Re: affordable housing
From: rphilipdowds (
Date: Thu, 2 Jan 2020 03:04:38 -0800 (PST)
On Jan 2, 2020, 1:53 AM -0500, Brian Bartholomew via Cohousing-L <cohousing-l 
[at]>, wrote:

> R Philip Dowds <rphilipdowds [at]> writes:
> > We do NOT have an "affordable housing" problem. What we have is a
> > serious income inequality problem. [...] with the progressive tax
> > structure that served America so well in the '50's and '60's, the
> > affordable housing problem would pretty much solve itself.
> I believe American prosperity in the '50's and '60's was unusual, and
> not correct to use as proof that the wealth redistribution policies of
> those times achieved their goals. I believe that prosperity was
> because soldiers had destroyed the factories of competitors, leaving
> America with the only intact heavy industry. If you want to repeat
> the '50's and '60's, first you have to repeat the '40's. I fervently
> hope that won't occur.

I’ll concede your point:  The 50s and 60s did represent a era of American 
dominance of the world economy.  Like you, I hope this will not be repeated.

While the progressive taxation of this period was a hold-over from the 
emergency conditions of WWII, it nonetheless made its own contribution to 
peacetime purposes:  A strong, well-financed public sector component 
accomplished everything from paying down the national debt (from nearly 100% of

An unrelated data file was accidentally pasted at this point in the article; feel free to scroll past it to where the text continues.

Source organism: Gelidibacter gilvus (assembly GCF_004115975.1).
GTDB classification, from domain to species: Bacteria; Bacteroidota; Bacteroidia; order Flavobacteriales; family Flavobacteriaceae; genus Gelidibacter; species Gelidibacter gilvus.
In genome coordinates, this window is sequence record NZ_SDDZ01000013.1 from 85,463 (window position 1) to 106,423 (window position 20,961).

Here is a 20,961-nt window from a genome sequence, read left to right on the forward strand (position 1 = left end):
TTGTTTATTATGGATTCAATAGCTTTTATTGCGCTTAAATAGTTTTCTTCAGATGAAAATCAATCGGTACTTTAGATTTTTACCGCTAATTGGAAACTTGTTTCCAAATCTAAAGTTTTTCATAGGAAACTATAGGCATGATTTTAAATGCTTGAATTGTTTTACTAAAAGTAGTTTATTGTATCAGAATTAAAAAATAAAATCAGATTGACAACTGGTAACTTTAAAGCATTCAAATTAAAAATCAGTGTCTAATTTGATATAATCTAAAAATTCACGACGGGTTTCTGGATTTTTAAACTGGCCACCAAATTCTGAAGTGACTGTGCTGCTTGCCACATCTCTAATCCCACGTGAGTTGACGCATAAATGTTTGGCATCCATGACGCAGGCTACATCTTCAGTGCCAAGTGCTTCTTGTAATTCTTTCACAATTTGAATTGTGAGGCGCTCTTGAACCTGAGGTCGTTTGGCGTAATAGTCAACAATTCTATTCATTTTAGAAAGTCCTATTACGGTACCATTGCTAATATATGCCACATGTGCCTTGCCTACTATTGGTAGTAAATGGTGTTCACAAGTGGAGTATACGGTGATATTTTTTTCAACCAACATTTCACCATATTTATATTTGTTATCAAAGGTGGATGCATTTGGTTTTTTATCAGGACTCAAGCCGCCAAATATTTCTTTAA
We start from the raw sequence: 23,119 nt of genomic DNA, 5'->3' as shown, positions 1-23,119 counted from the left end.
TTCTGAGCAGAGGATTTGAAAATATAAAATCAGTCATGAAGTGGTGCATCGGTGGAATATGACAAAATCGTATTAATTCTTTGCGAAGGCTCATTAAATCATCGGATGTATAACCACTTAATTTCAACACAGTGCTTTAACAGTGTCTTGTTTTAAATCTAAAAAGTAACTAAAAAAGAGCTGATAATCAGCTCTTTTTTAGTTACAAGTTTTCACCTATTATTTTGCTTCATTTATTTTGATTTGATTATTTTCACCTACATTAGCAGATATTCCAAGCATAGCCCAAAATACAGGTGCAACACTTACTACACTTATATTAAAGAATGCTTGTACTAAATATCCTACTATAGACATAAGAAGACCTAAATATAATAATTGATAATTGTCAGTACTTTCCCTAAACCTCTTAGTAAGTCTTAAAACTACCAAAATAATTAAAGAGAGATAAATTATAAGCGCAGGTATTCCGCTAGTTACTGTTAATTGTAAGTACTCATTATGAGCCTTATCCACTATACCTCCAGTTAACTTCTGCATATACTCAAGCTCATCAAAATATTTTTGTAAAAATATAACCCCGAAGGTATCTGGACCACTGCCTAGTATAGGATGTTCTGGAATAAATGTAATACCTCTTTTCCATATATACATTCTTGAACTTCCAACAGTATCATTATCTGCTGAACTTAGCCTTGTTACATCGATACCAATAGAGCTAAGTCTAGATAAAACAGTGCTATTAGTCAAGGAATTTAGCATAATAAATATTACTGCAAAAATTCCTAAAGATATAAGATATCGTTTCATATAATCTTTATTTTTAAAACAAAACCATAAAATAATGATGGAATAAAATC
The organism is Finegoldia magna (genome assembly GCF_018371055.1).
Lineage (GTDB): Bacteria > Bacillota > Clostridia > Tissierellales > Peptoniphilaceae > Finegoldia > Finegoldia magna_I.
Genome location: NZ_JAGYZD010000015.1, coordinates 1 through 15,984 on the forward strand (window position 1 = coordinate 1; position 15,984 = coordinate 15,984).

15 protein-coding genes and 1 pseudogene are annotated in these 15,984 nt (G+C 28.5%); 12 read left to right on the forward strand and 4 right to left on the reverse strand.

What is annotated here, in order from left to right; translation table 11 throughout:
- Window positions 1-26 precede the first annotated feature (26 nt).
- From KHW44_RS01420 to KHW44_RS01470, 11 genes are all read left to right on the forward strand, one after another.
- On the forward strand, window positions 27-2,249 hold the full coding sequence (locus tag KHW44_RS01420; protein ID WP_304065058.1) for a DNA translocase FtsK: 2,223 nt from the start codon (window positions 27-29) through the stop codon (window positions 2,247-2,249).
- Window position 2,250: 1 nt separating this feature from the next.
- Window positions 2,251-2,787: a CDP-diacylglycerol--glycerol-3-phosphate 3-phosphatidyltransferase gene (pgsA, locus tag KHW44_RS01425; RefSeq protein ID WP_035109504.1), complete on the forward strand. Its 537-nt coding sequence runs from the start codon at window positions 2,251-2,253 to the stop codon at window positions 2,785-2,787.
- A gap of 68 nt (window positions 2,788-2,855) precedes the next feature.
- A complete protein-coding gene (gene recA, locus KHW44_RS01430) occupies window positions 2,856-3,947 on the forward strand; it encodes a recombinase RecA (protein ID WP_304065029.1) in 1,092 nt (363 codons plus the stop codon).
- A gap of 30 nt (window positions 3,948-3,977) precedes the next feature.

GDP, to about 25%), to the national “defense” Interstate system (which helped 
make Levittown viable), to the GI Bill (which helped make Levittown 
affordable).  Today, our public sector is starved for cash, and our national 
debt, according to FRED, is again exceeding 100% of GDP (are we at war?).  In 
the 60s, average CEO pay was appx 20 times greater than average employee pay; 
today, it’s more like 160 times greater.  This concentration of wealth at the 
top supports pricing out a Modigliani at nearly 500 times the price of the 
typical single family home (which is often unaffordable for the typical single 
family).  And of course, bidding up the price of “investment properties”.

So I’ll accept your point, but not concede my mine:  America is now a part of a 
world economy that militates against affordable land and affordable housing.  
Yes, cohousing communities can, should and will take this problem seriously, 
and try to search out ways to maintain diversity and compensate for a defective 
global market.  But no community should feel guilty for not solving the 
problem, or not doing more.  Unaffordable housing is just one of many bad 
consequences of inequality, and what a microscopic community of 40 households 
can really do about this is, Not much.  The problem, and the solutions, lie 
outside the neighborhood.

Philip Dowds
Cornerstone Cohousing
Cambridge, MA

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